An Icelandic Easter

Wild winds and snow across the fjord at Borgarnes.

An Icelandic horse in the Hóp bay.

Last week, Ruthie and I headed to Iceland for a quick Easter break. It was the first time that either of us had been there, despite having both dreamed about going for years. The weather was characteristically cold, windy and moody (including snow, rain, 100km/h winds and big sunshine all within an hour) but fun was had by all. In order to make the most of our limited time, we rented a car after one day in Reykjavik and headed up north, first to Akureyri (the second biggest city on the island) and then lake Myvatn. Our plans of going whale watching in Husavik were foiled by the high winds, but the views across the fjords made up for it. Finally, on the last evening, I gave a very nice slideshow at the Icelandic Alpine Club. All I can say is that I really wish to be back soon!

In the meantime, enjoy a selection of my images from the trip!

(Note: hover on an image to read the caption, and click for high resolution)

View from the Reykjavik harbor.

A scout march in Reykjavik, to celebrate Easter.

The view from the Reykjavik harbor.

The lavish new Reykjavik Opera House.

Mossy volcano near Borgarnes.

A fence near the crater of a volcano.

Running to the top of a volcano on the road to Akureyri.

The road to Akureyri.

Ruthie near Blönduós.

Geothermal power plant near Myvátn.

Myself jumping across the chasm in Grótagjá, near Myvátn.

High winds across Husavik.

A beach in Husavik.

Gulls play in the wind near Husavik.

The powerful waterfall of Gaddafoss.

Details of the Goddafoss waterfall.

Icelandic horses minding their own business in Hóp.

Looking inland from the Hóp bay.

A fence in the Hóp bay.

Hvitsekur, in the water.

Snowfall and volcanic ashes near Borgarnes.


Reykjavik and Copenhagen slideshows

Copenhagen Climbing Club panorama.

Just a quick note before hopping on a plane and trading Danish sunshine for Icelandic rain: I will be giving two slideshows next week. The first one (not fully confirmed, but most probably happening) will take place at the Icelandic Alpine Club in Reykjavik on Monday (25th) evening, details TBA. The second one will be at the Copenhagen Climbing Club hall in Sundholm, on Thursday (28th), at 20:00. In both cases, I will show some of my favourite mountain pictures from the last few years and tell some of the stories behind them, as well as give some advice for photography in the mountains. If you are around in either location, don’t hesitate to drop by and say hello!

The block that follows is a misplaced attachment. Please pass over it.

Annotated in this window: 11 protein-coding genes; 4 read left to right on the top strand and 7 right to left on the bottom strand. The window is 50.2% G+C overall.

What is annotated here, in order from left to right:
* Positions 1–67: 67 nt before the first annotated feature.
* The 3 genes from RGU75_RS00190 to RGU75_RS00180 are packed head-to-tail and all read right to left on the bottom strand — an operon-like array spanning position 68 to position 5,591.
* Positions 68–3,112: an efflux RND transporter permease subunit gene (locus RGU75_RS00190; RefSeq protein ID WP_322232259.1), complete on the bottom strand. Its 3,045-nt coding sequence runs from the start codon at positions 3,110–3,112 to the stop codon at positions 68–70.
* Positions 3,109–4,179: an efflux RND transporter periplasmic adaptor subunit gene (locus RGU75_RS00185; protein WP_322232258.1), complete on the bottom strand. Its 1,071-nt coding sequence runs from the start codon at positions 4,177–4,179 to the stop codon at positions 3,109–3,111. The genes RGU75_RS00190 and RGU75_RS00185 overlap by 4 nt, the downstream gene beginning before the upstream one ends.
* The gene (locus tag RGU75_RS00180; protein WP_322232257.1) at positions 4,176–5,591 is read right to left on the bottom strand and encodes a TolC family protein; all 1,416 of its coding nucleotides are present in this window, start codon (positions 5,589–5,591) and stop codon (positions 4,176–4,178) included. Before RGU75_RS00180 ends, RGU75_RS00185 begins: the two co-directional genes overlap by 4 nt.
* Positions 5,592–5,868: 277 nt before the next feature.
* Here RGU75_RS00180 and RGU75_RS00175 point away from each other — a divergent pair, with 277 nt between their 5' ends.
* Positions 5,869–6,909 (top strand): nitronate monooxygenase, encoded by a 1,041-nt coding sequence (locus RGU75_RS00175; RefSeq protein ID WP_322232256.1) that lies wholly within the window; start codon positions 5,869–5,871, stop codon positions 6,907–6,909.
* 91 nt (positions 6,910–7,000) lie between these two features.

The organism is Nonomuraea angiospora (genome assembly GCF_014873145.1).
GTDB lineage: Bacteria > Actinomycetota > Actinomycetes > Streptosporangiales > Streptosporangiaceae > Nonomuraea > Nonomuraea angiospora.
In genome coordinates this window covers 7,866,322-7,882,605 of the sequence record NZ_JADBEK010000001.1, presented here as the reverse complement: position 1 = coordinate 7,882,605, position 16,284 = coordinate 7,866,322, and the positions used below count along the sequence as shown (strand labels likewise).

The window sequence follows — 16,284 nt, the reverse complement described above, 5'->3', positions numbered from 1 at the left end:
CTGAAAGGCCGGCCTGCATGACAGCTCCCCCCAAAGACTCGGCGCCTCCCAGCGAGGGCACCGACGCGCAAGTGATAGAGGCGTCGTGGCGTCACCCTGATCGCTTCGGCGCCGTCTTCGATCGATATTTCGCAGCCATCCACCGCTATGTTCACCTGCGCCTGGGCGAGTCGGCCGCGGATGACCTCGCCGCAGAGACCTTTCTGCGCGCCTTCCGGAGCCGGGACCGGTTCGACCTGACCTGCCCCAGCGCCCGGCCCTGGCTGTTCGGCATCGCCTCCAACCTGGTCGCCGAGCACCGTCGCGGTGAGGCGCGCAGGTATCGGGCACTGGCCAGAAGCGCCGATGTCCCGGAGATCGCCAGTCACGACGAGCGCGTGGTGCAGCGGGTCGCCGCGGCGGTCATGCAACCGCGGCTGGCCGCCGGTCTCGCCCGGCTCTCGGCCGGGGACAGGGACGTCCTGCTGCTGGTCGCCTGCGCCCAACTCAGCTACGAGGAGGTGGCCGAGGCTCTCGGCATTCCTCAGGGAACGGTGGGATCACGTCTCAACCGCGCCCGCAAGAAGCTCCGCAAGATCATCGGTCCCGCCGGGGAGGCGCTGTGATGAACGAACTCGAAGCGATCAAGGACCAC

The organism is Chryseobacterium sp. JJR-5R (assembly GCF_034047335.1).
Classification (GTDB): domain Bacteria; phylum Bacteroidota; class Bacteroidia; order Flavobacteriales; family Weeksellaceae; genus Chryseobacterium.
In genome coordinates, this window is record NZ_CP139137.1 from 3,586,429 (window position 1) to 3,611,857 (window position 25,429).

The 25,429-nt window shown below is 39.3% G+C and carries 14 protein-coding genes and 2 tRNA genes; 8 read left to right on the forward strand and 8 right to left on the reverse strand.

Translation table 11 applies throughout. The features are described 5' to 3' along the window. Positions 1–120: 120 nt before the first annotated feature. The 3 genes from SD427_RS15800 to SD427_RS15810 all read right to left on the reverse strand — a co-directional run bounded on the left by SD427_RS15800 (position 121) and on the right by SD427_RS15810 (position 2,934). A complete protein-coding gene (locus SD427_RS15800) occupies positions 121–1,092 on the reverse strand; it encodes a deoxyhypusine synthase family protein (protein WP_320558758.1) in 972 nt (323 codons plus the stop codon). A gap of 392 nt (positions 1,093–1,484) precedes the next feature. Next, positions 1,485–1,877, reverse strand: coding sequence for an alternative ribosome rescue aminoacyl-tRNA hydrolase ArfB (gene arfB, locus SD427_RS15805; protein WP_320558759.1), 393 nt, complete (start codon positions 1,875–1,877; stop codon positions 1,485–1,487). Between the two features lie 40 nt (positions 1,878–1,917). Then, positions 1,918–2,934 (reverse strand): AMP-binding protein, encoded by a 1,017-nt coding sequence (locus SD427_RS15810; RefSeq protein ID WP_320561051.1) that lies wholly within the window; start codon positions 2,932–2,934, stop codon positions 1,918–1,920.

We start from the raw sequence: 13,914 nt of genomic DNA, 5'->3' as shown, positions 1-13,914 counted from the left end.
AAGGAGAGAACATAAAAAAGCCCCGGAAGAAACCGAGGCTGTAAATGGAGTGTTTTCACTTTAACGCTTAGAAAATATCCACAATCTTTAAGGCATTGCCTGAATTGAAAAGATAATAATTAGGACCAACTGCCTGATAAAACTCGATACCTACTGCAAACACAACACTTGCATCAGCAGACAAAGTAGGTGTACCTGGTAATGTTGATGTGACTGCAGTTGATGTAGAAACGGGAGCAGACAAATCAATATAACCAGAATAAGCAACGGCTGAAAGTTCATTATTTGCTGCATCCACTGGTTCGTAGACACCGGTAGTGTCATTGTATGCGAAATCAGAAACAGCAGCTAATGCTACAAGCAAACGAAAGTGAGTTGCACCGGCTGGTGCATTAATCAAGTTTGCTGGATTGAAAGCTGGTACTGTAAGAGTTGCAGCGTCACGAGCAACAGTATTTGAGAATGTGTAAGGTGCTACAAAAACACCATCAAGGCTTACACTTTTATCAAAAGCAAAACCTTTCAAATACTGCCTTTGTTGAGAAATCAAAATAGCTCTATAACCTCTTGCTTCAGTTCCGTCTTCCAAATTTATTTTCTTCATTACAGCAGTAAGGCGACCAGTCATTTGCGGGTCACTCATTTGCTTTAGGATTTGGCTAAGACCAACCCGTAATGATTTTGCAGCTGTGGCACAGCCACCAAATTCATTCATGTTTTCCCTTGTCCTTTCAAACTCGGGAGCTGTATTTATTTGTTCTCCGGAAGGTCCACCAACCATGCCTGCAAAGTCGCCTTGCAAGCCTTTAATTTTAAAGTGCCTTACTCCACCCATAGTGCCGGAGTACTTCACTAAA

In other news, Remote Exposure has been getting some great reviews!


It’s official: my first book, Remote Exposure, is now published!


One and a half years ago, in a small Indian restaurant in Copenhagen, my friend Rune and I were having dinner after a good climbing session at the local wall. At some point in the conversation, he suggested that it could be a good idea for me to write a book about mountain photography. I had published a long article on the subject on the website Luminous Landscape but it had not occurred to me that I could go even further.

Rocky Nook was a natural choice to pitch the idea, as they are well known for the great quality of the writing of their photography books, as well as for printing them beautifully. Much to my surprise, they liked the concept right away and before I really knew what had happened, I had a publishing contract in front of me!

Fast forward a year of writing and collecting photos, followed by painstaking editing and, at the last minute, swapping out lots of images to make room for some of my latest photographs from Nepal, and the book is finally real. I received my advance copy a few weeks ago and was extremely impressed with the layout and the quality of the printing. Being a child of the digital age, it is fairly rare for me to see my images in print, so this was a double treat.

Well, the last stage of the publishing process is finally there: the books have reached the main warehouse, pre-orders are being shipped as I write, the press release went out, and Amazon US shows it in stock. Unfortunately, European readers will have to wait a few more days for enough copies to cross the Atlantic, availability is planned for around April 22nd.